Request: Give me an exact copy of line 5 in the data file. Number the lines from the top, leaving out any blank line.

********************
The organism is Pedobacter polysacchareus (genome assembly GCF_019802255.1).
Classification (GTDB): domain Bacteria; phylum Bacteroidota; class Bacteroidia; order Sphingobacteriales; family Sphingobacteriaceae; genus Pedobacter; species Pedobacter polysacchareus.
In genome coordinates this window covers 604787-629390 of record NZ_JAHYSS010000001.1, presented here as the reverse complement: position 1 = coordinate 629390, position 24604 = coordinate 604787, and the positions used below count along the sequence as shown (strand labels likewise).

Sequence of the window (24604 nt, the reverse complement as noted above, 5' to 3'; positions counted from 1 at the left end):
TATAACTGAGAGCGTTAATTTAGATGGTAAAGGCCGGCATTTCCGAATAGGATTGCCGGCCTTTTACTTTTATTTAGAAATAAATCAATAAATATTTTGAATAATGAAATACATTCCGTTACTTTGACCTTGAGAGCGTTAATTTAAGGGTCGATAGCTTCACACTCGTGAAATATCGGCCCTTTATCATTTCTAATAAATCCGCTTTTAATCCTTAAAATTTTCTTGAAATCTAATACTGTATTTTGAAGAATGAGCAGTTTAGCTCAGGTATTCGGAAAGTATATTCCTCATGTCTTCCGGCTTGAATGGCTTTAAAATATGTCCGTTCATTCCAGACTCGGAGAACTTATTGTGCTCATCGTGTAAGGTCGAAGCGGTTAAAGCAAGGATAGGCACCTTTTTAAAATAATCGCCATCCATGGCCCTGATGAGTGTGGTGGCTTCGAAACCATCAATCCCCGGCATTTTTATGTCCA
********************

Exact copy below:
TATAACTGAGAGCGTTAATTTAGATGGTAAAGGCCGGCATTTCCGAATAGGATTGCCGGCCTTTTACTTTTATTTAGAAATAAATCAATAAATATTTTGAATAATGAAATACATTCCGTTACTTTGACCTTGAGAGCGTTAATTTAAGGGTCGATAGCTTCACACTCGTGAAATATCGGCCCTTTATCATTTCTAATAAATCCGCTTTTAATCCTTAAAATTTTCTTGAAATCTAATACTGTATTTTGAAGAATGAGCAGTTTAGCTCAGGTATTCGGAAAGTATATTCCTCATGTCTTCCGGCTTGAATGGCTTTAAAATATGTCCGTTCATTCCAGACTCGGAGAACTTATTGTGCTCATCGTGTAAGGTCGAAGCGGTTAAAGCAAGGATAGGCACCTTTTTAAAATAATCGCCATCCATGGCCCTGATGAGTGTGGTGGCTTCGAAACCATCAATCCCCGGCATTTTTATGTCCA